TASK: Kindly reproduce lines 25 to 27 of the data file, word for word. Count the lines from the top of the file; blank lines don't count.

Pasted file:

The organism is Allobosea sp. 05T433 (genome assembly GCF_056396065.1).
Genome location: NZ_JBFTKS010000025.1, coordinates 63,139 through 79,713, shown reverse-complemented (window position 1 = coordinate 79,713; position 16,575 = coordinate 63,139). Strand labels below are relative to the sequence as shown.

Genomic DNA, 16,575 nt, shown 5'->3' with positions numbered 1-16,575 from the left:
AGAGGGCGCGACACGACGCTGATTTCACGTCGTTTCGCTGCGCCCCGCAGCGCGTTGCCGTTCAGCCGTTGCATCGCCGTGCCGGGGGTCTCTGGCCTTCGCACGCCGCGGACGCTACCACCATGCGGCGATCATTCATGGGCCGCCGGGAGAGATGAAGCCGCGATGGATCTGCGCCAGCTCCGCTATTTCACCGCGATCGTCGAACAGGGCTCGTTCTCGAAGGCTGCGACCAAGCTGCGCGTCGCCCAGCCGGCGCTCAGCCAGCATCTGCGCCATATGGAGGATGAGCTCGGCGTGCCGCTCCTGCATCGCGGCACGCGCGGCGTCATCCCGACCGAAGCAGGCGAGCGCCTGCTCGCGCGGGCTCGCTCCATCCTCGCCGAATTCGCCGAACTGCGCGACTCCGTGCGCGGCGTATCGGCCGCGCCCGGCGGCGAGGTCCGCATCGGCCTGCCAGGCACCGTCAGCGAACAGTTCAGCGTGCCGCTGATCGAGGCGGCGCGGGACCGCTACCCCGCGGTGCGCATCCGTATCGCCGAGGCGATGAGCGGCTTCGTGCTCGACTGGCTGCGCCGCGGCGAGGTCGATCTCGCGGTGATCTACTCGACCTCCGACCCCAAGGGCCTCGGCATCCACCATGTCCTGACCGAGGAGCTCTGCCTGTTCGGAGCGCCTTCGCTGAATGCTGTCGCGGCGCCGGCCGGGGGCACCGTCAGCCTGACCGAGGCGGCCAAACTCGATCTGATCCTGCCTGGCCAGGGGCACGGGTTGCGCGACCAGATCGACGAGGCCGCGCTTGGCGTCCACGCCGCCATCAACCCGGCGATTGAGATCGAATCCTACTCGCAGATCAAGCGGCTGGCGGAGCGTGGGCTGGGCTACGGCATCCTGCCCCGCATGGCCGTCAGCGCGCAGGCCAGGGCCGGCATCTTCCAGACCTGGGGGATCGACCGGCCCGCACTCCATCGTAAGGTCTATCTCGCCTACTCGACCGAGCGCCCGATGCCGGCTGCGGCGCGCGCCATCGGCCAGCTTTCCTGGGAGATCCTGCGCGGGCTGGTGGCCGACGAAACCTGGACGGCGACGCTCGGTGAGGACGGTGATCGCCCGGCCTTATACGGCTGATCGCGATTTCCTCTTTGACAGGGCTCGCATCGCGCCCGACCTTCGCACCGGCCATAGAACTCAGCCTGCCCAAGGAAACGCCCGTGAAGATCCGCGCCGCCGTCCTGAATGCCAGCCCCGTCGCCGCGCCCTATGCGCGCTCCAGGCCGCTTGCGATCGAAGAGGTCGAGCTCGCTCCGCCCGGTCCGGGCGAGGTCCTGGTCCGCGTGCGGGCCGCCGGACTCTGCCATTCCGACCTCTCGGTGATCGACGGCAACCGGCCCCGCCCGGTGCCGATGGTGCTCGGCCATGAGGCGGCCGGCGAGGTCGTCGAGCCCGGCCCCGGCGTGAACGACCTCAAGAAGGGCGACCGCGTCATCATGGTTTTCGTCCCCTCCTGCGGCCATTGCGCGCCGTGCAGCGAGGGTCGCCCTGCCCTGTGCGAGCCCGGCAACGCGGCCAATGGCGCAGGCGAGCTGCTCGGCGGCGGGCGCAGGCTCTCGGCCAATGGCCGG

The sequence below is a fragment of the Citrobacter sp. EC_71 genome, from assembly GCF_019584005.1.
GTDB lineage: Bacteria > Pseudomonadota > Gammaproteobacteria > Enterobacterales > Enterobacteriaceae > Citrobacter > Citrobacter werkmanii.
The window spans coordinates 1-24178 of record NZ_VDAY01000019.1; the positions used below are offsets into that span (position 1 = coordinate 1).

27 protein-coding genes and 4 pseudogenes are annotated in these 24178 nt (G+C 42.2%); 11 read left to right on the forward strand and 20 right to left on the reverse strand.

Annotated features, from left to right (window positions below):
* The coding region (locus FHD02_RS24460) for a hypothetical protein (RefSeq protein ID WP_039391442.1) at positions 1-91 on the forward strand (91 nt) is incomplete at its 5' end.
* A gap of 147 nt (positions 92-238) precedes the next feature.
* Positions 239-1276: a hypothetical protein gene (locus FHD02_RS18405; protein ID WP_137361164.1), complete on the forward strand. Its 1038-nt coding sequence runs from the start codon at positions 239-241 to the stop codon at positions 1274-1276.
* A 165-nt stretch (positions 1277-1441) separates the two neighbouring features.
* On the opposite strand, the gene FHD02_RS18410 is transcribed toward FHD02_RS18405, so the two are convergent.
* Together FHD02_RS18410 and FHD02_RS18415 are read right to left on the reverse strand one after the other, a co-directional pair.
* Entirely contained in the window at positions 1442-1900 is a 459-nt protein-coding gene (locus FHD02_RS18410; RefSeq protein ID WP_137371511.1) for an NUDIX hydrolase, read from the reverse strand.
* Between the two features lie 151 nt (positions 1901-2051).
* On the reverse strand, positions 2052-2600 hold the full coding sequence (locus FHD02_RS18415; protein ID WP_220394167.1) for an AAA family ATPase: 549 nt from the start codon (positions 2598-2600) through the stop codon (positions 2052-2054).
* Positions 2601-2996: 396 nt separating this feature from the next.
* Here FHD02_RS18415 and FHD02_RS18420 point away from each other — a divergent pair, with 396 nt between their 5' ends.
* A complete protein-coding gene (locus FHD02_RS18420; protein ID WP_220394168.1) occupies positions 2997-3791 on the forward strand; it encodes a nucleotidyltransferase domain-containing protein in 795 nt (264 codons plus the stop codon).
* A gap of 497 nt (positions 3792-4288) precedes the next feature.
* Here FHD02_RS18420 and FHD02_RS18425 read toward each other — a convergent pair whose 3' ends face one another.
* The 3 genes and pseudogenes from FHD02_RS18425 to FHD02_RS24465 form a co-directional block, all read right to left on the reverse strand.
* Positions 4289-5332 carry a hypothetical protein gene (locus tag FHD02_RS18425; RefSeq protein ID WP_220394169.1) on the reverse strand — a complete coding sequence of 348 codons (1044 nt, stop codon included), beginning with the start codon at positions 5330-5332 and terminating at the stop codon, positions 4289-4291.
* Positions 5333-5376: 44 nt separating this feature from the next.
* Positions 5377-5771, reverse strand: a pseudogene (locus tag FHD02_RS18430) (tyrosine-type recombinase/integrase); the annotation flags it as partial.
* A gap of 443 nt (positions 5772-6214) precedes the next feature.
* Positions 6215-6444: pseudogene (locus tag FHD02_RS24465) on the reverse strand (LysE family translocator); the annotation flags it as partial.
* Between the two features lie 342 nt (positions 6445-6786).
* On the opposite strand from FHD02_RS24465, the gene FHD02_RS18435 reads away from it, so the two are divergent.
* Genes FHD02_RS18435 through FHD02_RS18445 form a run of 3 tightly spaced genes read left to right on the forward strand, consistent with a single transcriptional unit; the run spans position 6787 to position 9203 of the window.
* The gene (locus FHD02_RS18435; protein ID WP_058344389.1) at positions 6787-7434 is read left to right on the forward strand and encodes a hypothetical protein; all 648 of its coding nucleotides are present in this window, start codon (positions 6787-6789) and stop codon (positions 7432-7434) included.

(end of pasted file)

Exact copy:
* Positions 4289-5332 carry a hypothetical protein gene (locus tag FHD02_RS18425; RefSeq protein ID WP_220394169.1) on the reverse strand — a complete coding sequence of 348 codons (1044 nt, stop codon included), beginning with the start codon at positions 5330-5332 and terminating at the stop codon, positions 4289-4291.
* Positions 5333-5376: 44 nt separating this feature from the next.
* Positions 5377-5771, reverse strand: a pseudogene (locus tag FHD02_RS18430) (tyrosine-type recombinase/integrase); the annotation flags it as partial.